Toward the higher end of Magellan’s Maestro line, the 4250 offers a simple voice-command system that lets you find nearby destinations without taking your hands off the wheel, and includes a 4.3-inch screen. You’ll also get Bluetooth, AAA TourBook travel information, and 6 million points of interest.
Traffic Message Channel
The 4250 offers three months of free traffic data, then yearly service for $39. Like the other GPS navigators, it uses the Traffic Message Channel (TMC), which works over FM stations. The manual (on CD) implies that the device gets traffic data from other sources as well, but it doesn’t. As with the Garmin StreetPilot c550, the power cord doubles as an FM antenna, so users don’t need to attach wire antennas to their windshields.
Magellan Maestro 4250 Traffic Incidents
When you have a map on the screen but haven’t entered a route, in the lower-right corner you’ll see a traffic icon that calls up a list of nearby traffic incidents. Unfortunately, this list view doesn’t show locations, so you need to tap each incident to find out where it is. When you have a route programmed, the traffic icon shows only those incidents directly on that route. During our testing the 4250 worked well, automatically rerouting whenever there was a problem.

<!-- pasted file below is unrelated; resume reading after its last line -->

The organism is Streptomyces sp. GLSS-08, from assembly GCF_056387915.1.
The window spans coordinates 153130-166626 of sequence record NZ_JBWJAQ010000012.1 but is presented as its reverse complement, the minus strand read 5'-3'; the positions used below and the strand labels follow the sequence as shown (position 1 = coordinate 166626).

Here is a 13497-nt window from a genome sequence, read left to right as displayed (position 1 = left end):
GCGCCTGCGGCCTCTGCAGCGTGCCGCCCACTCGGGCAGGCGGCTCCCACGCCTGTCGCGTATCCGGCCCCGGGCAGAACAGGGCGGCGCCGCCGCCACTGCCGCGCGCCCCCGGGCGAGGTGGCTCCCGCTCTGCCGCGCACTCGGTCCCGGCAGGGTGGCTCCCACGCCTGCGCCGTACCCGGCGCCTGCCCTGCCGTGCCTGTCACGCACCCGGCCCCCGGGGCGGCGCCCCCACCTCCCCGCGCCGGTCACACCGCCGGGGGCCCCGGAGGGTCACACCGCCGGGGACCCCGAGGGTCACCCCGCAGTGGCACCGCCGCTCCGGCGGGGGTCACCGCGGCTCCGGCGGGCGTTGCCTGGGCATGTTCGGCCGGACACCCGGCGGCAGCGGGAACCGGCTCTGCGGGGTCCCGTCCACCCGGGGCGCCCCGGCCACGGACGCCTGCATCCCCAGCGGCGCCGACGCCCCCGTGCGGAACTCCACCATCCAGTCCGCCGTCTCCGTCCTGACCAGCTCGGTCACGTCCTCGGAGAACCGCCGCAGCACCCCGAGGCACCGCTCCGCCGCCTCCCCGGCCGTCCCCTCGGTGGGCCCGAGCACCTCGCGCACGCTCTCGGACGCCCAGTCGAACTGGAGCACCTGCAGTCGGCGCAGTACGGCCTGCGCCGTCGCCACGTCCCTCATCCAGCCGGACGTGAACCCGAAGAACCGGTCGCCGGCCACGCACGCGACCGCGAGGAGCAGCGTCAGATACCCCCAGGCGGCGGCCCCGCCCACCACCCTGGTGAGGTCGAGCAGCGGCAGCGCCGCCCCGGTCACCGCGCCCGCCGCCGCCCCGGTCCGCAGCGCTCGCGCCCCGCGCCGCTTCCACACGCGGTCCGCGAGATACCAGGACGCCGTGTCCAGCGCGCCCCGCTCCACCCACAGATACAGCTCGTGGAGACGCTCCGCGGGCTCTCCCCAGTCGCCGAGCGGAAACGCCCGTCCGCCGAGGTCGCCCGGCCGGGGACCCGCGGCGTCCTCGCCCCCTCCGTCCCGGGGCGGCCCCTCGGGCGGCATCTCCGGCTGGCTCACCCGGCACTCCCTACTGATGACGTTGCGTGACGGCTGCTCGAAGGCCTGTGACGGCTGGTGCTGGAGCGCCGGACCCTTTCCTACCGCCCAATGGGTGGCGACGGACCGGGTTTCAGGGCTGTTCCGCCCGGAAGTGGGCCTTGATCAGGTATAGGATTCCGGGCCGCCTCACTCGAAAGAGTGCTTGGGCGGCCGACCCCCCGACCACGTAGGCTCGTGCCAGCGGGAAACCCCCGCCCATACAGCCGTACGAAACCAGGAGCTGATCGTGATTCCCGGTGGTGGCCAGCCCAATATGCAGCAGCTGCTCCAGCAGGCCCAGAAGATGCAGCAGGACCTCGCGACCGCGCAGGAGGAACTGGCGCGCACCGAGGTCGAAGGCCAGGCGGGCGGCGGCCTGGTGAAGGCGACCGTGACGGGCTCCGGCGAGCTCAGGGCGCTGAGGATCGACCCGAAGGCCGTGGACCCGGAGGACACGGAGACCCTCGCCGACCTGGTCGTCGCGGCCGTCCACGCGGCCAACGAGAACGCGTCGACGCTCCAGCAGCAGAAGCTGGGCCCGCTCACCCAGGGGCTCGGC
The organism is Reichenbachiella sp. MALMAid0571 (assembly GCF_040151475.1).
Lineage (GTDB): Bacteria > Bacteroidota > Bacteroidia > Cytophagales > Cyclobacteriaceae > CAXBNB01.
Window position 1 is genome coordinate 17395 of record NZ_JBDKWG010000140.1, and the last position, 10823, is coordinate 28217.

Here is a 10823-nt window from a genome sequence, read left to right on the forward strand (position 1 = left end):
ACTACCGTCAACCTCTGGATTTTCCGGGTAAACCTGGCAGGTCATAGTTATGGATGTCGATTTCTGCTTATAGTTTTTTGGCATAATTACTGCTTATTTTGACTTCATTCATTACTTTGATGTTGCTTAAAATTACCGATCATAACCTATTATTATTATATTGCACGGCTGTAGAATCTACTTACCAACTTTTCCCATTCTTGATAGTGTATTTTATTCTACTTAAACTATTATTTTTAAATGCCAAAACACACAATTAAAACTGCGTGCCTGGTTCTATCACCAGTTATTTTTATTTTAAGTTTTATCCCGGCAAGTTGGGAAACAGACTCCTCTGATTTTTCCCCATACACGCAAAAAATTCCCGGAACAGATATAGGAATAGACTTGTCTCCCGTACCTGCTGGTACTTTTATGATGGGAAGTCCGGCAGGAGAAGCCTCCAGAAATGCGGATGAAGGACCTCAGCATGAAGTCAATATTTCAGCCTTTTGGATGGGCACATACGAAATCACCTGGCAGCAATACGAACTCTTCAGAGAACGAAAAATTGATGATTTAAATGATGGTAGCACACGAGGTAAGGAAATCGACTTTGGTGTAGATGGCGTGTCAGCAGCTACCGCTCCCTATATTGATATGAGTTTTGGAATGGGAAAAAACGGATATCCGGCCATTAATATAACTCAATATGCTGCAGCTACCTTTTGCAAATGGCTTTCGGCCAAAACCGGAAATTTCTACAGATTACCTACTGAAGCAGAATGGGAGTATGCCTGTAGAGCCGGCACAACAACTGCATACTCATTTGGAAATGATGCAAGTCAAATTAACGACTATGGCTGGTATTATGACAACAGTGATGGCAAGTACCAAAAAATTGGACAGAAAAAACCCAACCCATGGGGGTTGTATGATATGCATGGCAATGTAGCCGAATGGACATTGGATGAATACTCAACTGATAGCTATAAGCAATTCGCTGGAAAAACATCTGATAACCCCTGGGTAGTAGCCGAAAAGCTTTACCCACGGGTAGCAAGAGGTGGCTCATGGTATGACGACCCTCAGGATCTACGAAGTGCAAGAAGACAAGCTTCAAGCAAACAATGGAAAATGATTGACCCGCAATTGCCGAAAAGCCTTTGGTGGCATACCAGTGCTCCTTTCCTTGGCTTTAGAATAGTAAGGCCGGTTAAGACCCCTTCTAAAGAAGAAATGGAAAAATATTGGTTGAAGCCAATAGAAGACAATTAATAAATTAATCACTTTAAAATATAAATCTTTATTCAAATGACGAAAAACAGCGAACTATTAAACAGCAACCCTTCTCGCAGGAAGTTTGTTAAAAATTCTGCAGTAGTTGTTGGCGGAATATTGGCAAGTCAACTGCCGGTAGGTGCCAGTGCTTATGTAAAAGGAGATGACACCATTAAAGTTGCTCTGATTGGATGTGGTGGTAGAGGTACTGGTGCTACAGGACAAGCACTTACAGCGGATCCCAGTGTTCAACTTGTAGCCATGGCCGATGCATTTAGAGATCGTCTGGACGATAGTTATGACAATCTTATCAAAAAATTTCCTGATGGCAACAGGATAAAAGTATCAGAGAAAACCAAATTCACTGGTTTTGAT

You can open the traffic settings to change how the 4250 handles routing. You can have the device reroute you automatically, no matter how far you are from a traffic incident, or reroute only when you’re at a certain distance. It worked well, but more attention to the traffic features would have made it a top performer.
Magellan Maestro 4250 Verdict
The Magellan Maestro 4250 is a decent option for those looking for a lower monthly cost. Its combination of 6 million POIs and only $39 per year for traffic is nothing to sneeze at, but the Mio DigiWalker C720T does more with the traffic information it has.